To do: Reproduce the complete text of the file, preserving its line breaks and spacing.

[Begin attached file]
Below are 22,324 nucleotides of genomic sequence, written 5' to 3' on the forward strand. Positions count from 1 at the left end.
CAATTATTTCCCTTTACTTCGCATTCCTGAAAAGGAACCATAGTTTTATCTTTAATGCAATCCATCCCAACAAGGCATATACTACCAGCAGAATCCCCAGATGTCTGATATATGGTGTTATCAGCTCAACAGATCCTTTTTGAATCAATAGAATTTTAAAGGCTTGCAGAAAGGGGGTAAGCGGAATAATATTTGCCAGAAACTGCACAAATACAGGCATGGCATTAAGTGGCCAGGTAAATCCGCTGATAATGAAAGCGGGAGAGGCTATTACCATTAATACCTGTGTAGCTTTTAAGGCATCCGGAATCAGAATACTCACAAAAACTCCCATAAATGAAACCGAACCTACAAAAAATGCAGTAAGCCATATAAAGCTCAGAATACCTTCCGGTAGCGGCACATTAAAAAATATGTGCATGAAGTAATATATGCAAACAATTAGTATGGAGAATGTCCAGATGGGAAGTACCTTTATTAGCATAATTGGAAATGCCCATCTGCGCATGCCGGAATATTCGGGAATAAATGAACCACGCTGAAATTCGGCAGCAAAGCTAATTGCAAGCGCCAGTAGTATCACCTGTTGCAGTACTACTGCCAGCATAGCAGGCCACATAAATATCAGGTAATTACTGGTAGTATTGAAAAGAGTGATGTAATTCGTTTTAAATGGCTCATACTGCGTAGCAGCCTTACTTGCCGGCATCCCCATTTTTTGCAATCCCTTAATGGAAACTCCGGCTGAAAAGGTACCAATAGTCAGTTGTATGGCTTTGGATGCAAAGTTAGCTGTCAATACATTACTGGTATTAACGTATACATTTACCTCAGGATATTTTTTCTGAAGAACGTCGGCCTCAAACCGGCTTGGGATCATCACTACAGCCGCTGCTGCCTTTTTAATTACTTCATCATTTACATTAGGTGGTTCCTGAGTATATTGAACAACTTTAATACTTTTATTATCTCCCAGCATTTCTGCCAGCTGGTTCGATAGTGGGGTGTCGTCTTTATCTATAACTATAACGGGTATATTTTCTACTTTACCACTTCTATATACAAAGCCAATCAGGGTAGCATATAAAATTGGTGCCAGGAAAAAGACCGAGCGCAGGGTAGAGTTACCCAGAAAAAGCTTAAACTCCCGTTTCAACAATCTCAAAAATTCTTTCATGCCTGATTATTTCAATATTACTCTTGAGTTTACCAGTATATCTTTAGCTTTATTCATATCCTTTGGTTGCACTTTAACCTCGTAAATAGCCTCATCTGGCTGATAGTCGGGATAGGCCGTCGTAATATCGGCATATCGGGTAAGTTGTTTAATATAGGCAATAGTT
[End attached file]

Below are 22,324 nucleotides of genomic sequence, written 5' to 3' on the forward strand. Positions count from 1 at the left end.
CAATTATTTCCCTTTACTTCGCATTCCTGAAAAGGAACCATAGTTTTATCTTTAATGCAATCCATCCCAACAAGGCATATACTACCAGCAGAATCCCCAGATGTCTGATATATGGTGTTATCAGCTCAACAGATCCTTTTTGAATCAATAGAATTTTAAAGGCTTGCAGAAAGGGGGTAAGCGGAATAATATTTGCCAGAAACTGCACAAATACAGGCATGGCATTAAGTGGCCAGGTAAATCCGCTGATAATGAAAGCGGGAGAGGCTATTACCATTAATACCTGTGTAGCTTTTAAGGCATCCGGAATCAGAATACTCACAAAAACTCCCATAAATGAAACCGAACCTACAAAAAATGCAGTAAGCCATATAAAGCTCAGAATACCTTCCGGTAGCGGCACATTAAAAAATATGTGCATGAAGTAATATATGCAAACAATTAGTATGGAGAATGTCCAGATGGGAAGTACCTTTATTAGCATAATTGGAAATGCCCATCTGCGCATGCCGGAATATTCGGGAATAAATGAACCACGCTGAAATTCGGCAGCAAAGCTAATTGCAAGCGCCAGTAGTATCACCTGTTGCAGTACTACTGCCAGCATAGCAGGCCACATAAATATCAGGTAATTACTGGTAGTATTGAAAAGAGTGATGTAATTCGTTTTAAATGGCTCATACTGCGTAGCAGCCTTACTTGCCGGCATCCCCATTTTTTGCAATCCCTTAATGGAAACTCCGGCTGAAAAGGTACCAATAGTCAGTTGTATGGCTTTGGATGCAAAGTTAGCTGTCAATACATTACTGGTATTAACGTATACATTTACCTCAGGATATTTTTTCTGAAGAACGTCGGCCTCAAACCGGCTTGGGATCATCACTACAGCCGCTGCTGCCTTTTTAATTACTTCATCATTTACATTAGGTGGTTCCTGAGTATATTGAACAACTTTAATACTTTTATTATCTCCCAGCATTTCTGCCAGCTGGTTCGATAGTGGGGTGTCGTCTTTATCTATAACTATAACGGGTATATTTTCTACTTTACCACTTCTATATACAAAGCCAATCAGGGTAGCATATAAAATTGGTGCCAGGAAAAAGACCGAGCGCAGGGTAGAGTTACCCAGAAAAAGCTTAAACTCCCGTTTCAACAATCTCAAAAATTCTTTCATGCCTGATTATTTCAATATTACTCTTGAGTTTACCAGTATATCTTTAGCTTTATTCATATCCTTTGGTTGCACTTTAACCTCGTAAATAGCCTCATCTGGCTGATAGTCGGGATAGGCCGTCGTAATATCGGCATATCGGGTAAGTTGTTTAATATAGGCAATAGTT